“Batman #29” Comic Review

“You were alone down there in the dark. No one to help you. But we’re always here for you, Bruce. Just let us in and we’ll all help each other, okay? We’ll start tomorrow, together.”
“You were alone down there in the dark. No one to help you. But we’re always here for you, Bruce. Just let us in and we’ll all help each other, okay? We’ll start tomorrow, together.”

Following a one-issue hiatus showcasing the forthcoming Batman: Eternal weekly series, writer Scott Synder and artist Greg Capullo return to conclude the second part of their Zero Year opus in monumental fashion with Batman #29. Since it began in the closing pages of Batman #24, this middle chapter, aptly titled “Dark City,” has been the Empire Strikes Back of Synder’s three-part Batman origin tale, and as such, the ending doesn’t provide the same cathartic closure as past arcs. Batman #29 is largely an emotionally crushing excursion through a Gotham City on the verge of being completely flooded, but it’s not without its uplifting moments as Synder continues to enrich the mythos of the character while cleverly paying homage to past works. If there are still some readers out there that feel like a retelling a Batman’s origin isn’t necessary, I would encourage reading this issue, particularly the last few powerful pages.

Part of Synder’s approach to the Dark Knight’s well-worn tragic beginnings has been to gradually break the character down through personal and professional hardships, and no villain has embodied that sentiment more than Edward Nigma, aka The Riddler. Although Batman #29 features much more of the lower-tier Doctor Death than Riddler himself, the mad genius’s plans are the constant threat of the issue, and the flooding that threatens Gotham is all-too symbolic of Batman being in over his head against such a formidable threat. Doctor Death provides the “showdown” moment of the issue, though his long-winded monologue explaining several of the intricate mysteries Synder has been weaving throughout Zero Year is a little forcefully handled in what is otherwise a deft script. Bruce Wayne’s final moments with his parents provide the framework for the issue, and although the fates of Martha and Thomas Wayne after leaving the theater with their young son in tow is already well-engrained in the populous readership, the visual and narrative artistry on display is a stunning and effective piece of Synder’s grand story.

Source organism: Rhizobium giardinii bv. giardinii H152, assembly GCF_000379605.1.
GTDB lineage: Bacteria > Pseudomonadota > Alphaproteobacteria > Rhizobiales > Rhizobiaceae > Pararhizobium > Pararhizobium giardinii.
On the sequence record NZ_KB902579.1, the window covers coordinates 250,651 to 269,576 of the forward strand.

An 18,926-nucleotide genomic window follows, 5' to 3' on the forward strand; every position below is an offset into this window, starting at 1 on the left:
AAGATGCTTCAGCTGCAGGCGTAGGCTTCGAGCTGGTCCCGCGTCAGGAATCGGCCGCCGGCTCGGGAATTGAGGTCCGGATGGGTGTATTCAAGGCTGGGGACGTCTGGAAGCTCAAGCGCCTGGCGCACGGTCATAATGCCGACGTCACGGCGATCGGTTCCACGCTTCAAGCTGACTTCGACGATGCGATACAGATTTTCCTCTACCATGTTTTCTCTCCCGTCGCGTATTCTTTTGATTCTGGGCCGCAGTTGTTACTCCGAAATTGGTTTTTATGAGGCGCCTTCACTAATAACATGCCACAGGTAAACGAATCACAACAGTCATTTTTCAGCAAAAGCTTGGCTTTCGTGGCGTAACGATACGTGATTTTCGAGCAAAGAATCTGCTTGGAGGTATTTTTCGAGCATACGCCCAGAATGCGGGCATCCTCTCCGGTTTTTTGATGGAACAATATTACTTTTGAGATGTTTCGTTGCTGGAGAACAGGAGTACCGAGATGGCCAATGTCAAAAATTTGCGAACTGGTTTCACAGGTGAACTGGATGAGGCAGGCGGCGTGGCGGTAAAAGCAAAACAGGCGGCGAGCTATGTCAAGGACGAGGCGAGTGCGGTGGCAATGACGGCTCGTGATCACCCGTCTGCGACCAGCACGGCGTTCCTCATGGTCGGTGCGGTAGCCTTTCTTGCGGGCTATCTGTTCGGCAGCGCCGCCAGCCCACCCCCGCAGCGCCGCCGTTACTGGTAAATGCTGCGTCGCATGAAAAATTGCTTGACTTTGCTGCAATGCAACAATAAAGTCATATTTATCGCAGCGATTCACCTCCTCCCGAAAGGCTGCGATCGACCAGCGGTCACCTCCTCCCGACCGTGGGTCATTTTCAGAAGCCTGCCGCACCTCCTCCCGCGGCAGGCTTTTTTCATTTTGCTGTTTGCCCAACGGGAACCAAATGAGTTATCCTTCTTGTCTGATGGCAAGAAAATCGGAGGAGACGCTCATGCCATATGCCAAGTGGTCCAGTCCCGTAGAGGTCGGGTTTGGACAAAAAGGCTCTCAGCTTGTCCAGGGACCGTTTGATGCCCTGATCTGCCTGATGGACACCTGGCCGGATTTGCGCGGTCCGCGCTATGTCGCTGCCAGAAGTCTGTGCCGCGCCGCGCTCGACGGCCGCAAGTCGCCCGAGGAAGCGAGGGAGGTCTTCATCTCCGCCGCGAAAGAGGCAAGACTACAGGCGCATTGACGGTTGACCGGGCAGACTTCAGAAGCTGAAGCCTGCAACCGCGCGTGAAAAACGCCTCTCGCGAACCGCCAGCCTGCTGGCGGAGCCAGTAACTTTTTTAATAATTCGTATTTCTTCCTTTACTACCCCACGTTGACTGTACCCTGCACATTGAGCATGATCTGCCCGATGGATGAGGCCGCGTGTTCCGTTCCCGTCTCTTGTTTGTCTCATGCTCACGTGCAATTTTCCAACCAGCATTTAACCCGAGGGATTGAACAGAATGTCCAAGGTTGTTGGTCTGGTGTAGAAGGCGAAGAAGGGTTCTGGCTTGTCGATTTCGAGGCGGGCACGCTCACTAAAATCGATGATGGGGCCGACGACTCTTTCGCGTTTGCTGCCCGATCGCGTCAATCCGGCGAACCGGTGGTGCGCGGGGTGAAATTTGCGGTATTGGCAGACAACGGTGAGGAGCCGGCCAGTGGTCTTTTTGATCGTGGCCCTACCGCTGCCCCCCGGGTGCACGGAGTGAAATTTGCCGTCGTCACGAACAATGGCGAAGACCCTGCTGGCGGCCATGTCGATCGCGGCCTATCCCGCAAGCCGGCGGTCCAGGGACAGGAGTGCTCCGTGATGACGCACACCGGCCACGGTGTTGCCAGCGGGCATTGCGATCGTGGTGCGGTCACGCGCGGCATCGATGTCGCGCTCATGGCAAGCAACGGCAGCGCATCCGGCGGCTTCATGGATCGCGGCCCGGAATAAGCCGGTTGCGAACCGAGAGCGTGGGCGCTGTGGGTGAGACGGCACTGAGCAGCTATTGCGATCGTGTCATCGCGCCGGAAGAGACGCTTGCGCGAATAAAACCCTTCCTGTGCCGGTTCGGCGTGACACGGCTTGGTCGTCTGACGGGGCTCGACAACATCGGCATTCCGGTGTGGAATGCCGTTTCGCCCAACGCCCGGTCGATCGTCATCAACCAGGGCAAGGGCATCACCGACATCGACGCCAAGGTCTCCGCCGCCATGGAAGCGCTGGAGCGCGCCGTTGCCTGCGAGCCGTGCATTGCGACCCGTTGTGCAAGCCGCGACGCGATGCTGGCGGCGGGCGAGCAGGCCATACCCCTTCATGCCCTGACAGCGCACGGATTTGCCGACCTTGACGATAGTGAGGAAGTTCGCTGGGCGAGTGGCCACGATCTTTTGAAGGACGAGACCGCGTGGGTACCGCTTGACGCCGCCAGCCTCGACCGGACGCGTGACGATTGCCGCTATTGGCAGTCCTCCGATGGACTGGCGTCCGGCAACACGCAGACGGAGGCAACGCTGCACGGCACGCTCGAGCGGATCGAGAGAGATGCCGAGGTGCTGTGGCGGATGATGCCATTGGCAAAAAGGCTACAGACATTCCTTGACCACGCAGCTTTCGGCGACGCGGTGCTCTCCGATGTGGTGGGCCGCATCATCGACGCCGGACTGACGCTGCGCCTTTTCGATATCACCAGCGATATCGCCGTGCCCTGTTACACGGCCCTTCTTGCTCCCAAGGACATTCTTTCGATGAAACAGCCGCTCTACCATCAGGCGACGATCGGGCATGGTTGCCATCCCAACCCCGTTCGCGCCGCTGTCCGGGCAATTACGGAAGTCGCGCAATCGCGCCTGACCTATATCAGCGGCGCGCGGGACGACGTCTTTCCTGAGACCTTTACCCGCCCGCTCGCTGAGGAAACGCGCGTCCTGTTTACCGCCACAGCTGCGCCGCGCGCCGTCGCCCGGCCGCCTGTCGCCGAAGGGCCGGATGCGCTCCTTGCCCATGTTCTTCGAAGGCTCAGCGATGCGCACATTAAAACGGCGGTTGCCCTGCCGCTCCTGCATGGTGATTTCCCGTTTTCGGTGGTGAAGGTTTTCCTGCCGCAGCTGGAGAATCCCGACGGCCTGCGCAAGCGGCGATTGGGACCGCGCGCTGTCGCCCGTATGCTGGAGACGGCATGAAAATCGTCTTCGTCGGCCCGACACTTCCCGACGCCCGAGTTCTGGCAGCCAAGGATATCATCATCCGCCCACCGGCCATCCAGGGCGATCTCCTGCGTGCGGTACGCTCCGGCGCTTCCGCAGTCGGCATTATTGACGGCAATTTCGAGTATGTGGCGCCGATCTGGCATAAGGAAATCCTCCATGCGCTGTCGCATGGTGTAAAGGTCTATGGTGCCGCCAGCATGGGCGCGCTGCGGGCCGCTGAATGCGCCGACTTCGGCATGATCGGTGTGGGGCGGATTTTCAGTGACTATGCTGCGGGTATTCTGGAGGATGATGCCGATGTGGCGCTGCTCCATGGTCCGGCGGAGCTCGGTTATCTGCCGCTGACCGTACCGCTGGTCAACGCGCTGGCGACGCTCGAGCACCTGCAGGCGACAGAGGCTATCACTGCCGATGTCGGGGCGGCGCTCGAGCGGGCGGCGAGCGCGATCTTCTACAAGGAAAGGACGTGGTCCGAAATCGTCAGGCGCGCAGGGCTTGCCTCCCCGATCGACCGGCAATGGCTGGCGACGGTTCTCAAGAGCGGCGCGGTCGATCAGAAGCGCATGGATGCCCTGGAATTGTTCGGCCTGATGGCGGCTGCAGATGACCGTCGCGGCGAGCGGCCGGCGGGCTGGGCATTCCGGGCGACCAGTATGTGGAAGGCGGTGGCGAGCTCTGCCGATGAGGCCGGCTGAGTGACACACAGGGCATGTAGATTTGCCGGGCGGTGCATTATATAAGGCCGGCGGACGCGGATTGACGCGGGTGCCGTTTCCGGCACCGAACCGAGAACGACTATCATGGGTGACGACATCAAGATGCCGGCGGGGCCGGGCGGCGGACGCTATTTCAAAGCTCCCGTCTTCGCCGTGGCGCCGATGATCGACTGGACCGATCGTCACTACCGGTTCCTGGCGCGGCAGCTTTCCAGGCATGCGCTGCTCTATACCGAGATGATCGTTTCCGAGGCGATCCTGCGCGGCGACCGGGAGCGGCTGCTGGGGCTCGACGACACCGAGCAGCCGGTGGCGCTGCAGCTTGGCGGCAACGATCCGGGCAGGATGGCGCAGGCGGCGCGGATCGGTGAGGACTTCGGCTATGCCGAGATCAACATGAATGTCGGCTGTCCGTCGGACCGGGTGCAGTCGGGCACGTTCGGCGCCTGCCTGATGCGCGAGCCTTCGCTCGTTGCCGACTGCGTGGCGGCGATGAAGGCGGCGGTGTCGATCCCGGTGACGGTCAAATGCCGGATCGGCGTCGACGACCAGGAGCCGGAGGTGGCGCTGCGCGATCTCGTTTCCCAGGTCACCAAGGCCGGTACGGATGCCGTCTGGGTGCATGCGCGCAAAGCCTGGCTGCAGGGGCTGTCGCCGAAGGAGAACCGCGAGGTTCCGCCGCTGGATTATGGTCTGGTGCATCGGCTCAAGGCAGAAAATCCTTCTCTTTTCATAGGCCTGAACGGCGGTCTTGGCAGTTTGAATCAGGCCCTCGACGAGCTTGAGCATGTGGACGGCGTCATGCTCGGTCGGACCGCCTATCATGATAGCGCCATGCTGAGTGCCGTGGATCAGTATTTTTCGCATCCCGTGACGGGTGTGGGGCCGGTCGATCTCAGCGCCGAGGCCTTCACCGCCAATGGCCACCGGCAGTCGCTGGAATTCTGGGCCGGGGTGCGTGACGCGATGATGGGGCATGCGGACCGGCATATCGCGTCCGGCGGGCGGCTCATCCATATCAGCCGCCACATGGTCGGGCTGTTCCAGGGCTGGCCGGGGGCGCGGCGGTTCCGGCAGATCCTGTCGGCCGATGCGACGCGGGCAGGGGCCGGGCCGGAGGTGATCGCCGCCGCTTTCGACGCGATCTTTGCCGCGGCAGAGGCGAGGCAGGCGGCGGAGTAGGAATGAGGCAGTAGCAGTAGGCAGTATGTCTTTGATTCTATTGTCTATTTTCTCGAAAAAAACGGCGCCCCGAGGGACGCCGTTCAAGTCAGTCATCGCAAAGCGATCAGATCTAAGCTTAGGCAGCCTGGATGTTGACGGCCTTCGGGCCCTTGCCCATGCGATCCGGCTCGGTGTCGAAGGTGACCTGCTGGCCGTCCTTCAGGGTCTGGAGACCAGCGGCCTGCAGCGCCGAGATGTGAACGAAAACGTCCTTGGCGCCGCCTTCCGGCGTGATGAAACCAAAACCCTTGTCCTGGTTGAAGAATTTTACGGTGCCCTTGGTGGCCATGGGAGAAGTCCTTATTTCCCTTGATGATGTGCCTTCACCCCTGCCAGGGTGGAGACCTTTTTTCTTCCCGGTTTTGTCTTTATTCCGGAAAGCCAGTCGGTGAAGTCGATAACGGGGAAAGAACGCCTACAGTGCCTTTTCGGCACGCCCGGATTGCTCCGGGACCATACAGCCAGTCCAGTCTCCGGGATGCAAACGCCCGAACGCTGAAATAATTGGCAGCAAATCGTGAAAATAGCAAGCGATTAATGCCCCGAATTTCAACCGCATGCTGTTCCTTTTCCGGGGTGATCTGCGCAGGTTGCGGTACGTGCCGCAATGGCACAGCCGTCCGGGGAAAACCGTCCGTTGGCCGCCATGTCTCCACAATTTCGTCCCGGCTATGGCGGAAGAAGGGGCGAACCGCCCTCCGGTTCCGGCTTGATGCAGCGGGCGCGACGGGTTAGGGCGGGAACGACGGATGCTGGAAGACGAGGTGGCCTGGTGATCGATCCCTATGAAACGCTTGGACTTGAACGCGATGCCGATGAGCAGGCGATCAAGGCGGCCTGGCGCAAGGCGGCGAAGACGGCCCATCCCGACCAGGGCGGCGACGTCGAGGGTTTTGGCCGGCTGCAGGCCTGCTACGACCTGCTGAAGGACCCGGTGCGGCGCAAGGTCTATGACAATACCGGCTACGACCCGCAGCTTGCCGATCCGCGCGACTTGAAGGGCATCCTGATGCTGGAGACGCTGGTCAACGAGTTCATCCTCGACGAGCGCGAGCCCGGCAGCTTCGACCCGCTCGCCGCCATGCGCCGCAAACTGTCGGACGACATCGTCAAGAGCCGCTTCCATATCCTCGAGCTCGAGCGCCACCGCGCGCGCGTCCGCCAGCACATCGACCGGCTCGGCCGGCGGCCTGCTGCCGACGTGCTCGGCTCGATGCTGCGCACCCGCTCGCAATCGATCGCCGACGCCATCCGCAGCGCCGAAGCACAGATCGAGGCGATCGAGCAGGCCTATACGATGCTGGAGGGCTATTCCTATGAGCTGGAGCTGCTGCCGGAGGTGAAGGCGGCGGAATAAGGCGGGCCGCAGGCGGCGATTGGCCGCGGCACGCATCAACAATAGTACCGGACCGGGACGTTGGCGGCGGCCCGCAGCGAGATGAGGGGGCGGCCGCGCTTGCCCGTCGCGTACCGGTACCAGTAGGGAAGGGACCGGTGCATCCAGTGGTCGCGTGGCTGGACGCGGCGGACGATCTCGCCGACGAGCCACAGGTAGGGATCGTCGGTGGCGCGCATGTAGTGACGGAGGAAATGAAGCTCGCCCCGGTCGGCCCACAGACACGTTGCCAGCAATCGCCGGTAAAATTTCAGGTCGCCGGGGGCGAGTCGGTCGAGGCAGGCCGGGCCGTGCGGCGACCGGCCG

The visual aspect of the artistry of Batman #29 belongs entirely to the team of artist Greg Capullo, inker Danny Miki, and colorist FCO Plascencia, who all come together like their own Bat-family to ensure the top-quality content of this title continues on a monthly basis. Capullo in particular has some stand-out moments in this issue, one of which involves a homage to the cover of the Dark Knight Returns that occurs naturally, paying due respect without feeling like a desperate attention-grabbing moment. However, one moment that does certainly garner attention, and rightfully so, is the emergence of Batman’s blimp, an outright laughable thing to write but awe-inspiring under Capullo’s pencils, Miki’s ink, and Plascencia’s colors. Capullo’s detail with something as simple as the clouds over Gotham demonstrates the kind of care that the artist puts in to each of his panels, and it allows the moment, where all of Gotham looks to the skies as Batman pilots an armored blimp, to feel elegant and powerful, not cheesy. After all, this is the [CENSORED] Batman we’re talking about here.

Batman #29 is absolutely incredible from start to finish, even if that end comes with a soul-crushing final page. It’s a near-perfect conclusion to this dark middle chapter of Batman’s origin, which will enter its final phase and hopefully provide some semblance of optimism, but I’m not counting on it.

GNN Comics Grade: NEAR MINT (8.5/10)


[SlideDeck2 id=9304]

Greetings true believers! John is the Comics Director of GNN and when he isn't reading books with pictures and made up words, he can be seen on twitter @thisjohnd or on Facebook. To contact him the old fashioned way, his email address is [email protected].

Notify of
Inline Feedbacks
View all comments